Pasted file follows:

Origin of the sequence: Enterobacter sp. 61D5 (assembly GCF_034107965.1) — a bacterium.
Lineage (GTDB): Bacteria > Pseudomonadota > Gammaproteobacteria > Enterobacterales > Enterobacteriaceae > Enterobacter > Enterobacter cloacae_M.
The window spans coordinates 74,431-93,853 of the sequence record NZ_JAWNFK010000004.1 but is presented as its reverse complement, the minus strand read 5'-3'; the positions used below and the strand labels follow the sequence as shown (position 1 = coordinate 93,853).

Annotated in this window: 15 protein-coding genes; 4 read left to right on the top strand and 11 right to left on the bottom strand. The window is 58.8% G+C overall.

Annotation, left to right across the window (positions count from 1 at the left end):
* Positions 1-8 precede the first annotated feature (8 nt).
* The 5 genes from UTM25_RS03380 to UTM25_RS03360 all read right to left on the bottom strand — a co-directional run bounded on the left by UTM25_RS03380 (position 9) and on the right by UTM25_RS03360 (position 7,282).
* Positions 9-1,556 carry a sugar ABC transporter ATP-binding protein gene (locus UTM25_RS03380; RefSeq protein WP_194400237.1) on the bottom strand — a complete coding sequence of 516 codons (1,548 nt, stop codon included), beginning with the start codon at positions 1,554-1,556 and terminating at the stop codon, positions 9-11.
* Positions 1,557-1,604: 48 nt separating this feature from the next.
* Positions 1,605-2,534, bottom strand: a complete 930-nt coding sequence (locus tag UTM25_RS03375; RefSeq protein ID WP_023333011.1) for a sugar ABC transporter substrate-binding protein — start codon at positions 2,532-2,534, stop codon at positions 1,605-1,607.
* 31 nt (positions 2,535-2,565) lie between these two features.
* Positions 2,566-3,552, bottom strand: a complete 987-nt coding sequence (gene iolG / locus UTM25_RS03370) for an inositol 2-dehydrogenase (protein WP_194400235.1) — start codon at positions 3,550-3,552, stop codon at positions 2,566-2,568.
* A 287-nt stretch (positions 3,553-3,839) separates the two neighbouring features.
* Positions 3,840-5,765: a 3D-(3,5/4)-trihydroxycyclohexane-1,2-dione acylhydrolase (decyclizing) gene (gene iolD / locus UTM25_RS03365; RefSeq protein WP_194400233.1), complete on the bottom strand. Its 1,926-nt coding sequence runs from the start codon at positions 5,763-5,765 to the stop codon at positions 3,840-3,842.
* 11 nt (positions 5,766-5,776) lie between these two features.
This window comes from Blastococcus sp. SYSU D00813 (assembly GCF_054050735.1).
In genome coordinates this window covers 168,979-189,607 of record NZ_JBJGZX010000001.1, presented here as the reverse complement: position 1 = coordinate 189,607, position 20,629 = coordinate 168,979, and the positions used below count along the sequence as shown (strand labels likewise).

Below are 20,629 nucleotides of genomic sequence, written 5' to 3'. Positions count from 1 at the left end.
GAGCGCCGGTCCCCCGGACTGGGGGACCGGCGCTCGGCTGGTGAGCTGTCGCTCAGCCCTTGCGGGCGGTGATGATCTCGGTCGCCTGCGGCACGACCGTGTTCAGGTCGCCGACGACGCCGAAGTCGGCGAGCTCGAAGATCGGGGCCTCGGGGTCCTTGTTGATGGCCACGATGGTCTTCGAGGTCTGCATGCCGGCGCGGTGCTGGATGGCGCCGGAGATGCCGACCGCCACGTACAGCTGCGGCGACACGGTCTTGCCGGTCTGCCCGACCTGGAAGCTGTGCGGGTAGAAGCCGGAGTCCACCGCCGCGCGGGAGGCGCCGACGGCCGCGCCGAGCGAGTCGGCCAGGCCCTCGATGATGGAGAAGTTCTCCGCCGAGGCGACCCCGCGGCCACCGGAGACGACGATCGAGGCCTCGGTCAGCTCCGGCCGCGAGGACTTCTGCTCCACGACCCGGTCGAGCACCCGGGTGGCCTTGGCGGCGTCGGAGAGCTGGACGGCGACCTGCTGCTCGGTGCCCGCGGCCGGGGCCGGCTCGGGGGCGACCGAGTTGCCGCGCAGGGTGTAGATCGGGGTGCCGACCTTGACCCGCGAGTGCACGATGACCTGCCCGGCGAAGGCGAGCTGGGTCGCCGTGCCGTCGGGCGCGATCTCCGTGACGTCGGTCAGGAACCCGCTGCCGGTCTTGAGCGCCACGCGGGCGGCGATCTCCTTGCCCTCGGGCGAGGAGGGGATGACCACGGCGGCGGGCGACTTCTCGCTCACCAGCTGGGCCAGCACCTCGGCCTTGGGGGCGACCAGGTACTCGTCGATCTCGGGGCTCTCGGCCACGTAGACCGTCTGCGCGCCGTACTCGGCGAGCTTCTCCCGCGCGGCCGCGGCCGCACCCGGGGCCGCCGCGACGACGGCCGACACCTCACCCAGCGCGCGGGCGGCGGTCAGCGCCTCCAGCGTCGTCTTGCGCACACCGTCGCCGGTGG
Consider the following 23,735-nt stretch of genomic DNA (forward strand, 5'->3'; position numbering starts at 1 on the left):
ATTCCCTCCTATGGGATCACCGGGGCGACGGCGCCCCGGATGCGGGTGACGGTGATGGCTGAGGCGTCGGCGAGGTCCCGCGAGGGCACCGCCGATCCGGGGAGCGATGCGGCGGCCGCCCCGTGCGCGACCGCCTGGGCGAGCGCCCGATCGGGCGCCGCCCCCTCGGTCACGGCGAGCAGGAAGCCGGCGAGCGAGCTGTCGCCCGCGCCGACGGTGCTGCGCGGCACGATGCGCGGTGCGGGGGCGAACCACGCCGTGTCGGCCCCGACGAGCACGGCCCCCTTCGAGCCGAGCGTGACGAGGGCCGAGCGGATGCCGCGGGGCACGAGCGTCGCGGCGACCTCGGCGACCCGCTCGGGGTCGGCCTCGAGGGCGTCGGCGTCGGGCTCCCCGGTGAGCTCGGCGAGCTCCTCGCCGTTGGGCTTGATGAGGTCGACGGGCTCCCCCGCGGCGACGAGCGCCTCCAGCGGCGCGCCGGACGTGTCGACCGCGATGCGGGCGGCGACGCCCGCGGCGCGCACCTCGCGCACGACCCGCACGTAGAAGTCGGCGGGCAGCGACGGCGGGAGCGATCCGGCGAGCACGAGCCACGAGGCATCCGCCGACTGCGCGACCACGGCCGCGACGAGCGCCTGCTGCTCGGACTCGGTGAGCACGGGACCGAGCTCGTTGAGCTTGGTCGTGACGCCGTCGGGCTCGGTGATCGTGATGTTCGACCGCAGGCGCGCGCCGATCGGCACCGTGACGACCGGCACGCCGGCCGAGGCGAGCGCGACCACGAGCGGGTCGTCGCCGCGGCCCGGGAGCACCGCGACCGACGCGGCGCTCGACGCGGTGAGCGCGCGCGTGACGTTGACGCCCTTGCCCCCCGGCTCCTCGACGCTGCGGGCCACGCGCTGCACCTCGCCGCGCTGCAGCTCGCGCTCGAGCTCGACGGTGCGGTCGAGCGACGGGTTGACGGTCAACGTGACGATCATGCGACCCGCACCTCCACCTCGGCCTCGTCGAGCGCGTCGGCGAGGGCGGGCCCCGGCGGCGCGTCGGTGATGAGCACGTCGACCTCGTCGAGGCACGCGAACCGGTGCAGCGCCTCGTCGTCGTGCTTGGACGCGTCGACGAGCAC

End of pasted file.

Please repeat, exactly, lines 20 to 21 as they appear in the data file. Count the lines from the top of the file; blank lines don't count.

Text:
Consider the following 23,735-nt stretch of genomic DNA (forward strand, 5'->3'; position numbering starts at 1 on the left):
ATTCCCTCCTATGGGATCACCGGGGCGACGGCGCCCCGGATGCGGGTGACGGTGATGGCTGAGGCGTCGGCGAGGTCCCGCGAGGGCACCGCCGATCCGGGGAGCGATGCGGCGGCCGCCCCGTGCGCGACCGCCTGGGCGAGCGCCCGATCGGGCGCCGCCCCCTCGGTCACGGCGAGCAGGAAGCCGGCGAGCGAGCTGTCGCCCGCGCCGACGGTGCTGCGCGGCACGATGCGCGGTGCGGGGGCGAACCACGCCGTGTCGGCCCCGACGAGCACGGCCCCCTTCGAGCCGAGCGTGACGAGGGCCGAGCGGATGCCGCGGGGCACGAGCGTCGCGGCGACCTCGGCGACCCGCTCGGGGTCGGCCTCGAGGGCGTCGGCGTCGGGCTCCCCGGTGAGCTCGGCGAGCTCCTCGCCGTTGGGCTTGATGAGGTCGACGGGCTCCCCCGCGGCGACGAGCGCCTCCAGCGGCGCGCCGGACGTGTCGACCGCGATGCGGGCGGCGACGCCCGCGGCGCGCACCTCGCGCACGACCCGCACGTAGAAGTCGGCGGGCAGCGACGGCGGGAGCGATCCGGCGAGCACGAGCCACGAGGCATCCGCCGACTGCGCGACCACGGCCGCGACGAGCGCCTGCTGCTCGGACTCGGTGAGCACGGGACCGAGCTCGTTGAGCTTGGTCGTGACGCCGTCGGGCTCGGTGATCGTGATGTTCGACCGCAGGCGCGCGCCGATCGGCACCGTGACGACCGGCACGCCGGCCGAGGCGAGCGCGACCACGAGCGGGTCGTCGCCGCGGCCCGGGAGCACCGCGACCGACGCGGCGCTCGACGCGGTGAGCGCGCGCGTGACGTTGACGCCCTTGCCCCCCGGCTCCTCGACGCTGCGGGCCACGCGCTGCACCTCGCCGCGCTGCAGCTCGCGCTCGAGCTCGACGGTGCGGTCGAGCGACGGGTTGACGGTCAACGTGACGATCATGCGACCCGCACCTCCACCTCGGCCTCGTCGAGCGCGTCGGCGAGGGCGGGCCCCGGCGGCGCGTCGGTGATGAGCACGTCGACCTCGTCGAGGCACGCGAACCGGTGCAGCGCCTCGTCGTCGTGCTTGGACGCGTCGACGAGCAC